Notting Hill, situated in West London, is a well-to-do, trendy spot that appeals to the senses of any self-respecting shopaholic. This modern neighbourhood boasts gorgeous Victoria-styled homes and a fabulous array of shops, markets and eateries.
Notting Hill developed as a neighbourhood in the 1820’s and, since that time (albeit on and off), has enjoyed a culture of artists, musicians and creators of all things contemporary.
Shops in the famous Portobello Road Market, Notting Hill, West London.
This culture continues into this day, hence the prolific abundance of shops and market, which showcase these creations to locals and tourists from all over the world.
Before the 1800’s, part of the area now known as Notting Hill was used for the production of building bricks. The clay was sourced from the immediate region. It was then shaped and baked in kilns, one of which remains on Walmer Road to this day. Close by were also a number of pig farms. One area that was once devoted to piggeries is now known as Avondale Park. The entire district was very rural until London began to expand in the early part of the 19th Century. Notting Hill began its formal development under the ownership of the Ladbroke family, who created streets, road networks and housing plans.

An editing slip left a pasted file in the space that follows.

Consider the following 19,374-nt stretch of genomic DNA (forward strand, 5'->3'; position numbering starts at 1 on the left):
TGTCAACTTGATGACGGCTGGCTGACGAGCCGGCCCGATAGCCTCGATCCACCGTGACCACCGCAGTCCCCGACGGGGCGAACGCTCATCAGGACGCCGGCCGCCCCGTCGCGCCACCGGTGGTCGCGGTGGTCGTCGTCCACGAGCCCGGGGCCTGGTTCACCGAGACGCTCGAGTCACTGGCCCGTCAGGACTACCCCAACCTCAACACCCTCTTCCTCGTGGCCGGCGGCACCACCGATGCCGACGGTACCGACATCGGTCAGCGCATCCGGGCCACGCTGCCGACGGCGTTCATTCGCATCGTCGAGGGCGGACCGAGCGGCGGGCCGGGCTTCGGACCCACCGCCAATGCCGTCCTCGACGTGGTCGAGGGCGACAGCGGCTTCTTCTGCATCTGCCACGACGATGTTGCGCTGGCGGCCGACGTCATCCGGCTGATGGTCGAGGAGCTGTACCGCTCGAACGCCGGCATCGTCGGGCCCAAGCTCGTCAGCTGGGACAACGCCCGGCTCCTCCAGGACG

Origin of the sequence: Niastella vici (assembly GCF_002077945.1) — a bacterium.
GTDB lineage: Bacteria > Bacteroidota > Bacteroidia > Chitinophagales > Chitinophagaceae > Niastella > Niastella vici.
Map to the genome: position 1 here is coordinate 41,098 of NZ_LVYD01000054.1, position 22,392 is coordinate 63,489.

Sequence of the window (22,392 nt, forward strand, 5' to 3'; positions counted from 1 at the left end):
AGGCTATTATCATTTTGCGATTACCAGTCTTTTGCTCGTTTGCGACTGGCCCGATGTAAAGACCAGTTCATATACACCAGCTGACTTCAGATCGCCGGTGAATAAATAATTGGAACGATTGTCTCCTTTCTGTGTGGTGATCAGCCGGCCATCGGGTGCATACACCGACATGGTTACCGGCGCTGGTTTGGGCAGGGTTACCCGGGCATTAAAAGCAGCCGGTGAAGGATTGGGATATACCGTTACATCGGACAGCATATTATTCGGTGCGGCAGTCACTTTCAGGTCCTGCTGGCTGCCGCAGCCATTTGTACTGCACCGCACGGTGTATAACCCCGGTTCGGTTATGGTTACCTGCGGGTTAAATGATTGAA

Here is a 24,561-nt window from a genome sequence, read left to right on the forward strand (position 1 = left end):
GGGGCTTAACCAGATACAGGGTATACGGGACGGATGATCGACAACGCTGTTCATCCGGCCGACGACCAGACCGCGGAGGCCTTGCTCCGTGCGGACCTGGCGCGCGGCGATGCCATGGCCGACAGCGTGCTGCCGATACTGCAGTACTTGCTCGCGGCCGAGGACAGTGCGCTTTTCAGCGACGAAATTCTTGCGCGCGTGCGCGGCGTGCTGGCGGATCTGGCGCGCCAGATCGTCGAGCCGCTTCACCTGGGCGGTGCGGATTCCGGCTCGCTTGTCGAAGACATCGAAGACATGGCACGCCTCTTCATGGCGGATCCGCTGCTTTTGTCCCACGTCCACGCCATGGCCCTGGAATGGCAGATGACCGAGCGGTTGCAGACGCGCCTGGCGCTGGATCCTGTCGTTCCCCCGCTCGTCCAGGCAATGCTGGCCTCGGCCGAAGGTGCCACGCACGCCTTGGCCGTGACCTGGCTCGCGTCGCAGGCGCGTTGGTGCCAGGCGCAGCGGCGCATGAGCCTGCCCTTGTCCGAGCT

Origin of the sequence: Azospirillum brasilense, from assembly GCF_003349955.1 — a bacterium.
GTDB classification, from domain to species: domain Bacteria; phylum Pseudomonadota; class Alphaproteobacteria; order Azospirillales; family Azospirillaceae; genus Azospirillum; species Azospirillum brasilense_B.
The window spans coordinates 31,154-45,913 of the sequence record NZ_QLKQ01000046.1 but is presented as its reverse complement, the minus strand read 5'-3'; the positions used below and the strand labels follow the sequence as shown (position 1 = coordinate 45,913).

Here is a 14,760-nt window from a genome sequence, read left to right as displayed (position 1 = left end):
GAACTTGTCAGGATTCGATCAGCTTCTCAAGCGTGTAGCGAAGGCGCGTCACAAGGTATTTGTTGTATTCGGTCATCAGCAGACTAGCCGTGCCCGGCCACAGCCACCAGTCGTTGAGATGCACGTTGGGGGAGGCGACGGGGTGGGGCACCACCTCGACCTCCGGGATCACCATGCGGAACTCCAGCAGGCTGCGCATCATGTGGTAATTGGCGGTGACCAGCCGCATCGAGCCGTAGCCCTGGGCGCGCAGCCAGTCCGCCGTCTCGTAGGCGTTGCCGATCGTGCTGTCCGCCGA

When the area was given over to the City solicitors in the 1820’s, today’s Notting Hill became recognised for its gorgeous communal gardens that were enclosed by horse-shoe arrangements of houses.
These groups of houses had the private use of such gardens. Today, many of the more wealthy occupants of Notting Hill still enjoy this feature. However, although enjoyed by today’s upper class, Notting Hill was not always appreciated for its beauty and culture. In fact, it was inhabited by the poorest of the English population during the early- to mid-1900’s. The houses lost their market value and many were destroyed or damaged during the World Wars.
Homes lodged numerous families, despite a severe shortage of space. Many of the residents were foreigners. In response, specific legislation was implemented in the 1960’s, which began the crucial revival of this culturally rich area by enforcing various housing laws. The rejuvenation was gradual, but steady.
Notting Hill comprises several main areas:
•Notting Hill Gate
•Portobello Road (home to one of the most famous markets in England)
Any visitors in Notting Hill are urged to see some of its most popular and well-known attractions, which include:
•The Colville Square Gardens
•The Emmanuel Parish Church
•The Gate Theatre
•George Orwell’s House
•Jawaharlal Nehru’s House
•Museum of Brands
•The Old Mercury Theatre
•Portobello Green and Portobello Road
•Queen's Park Library
•St. John’s Church and St. John’s Gardens
•The Electric Cinema
For more information, please view: http://www.nottinghill.com/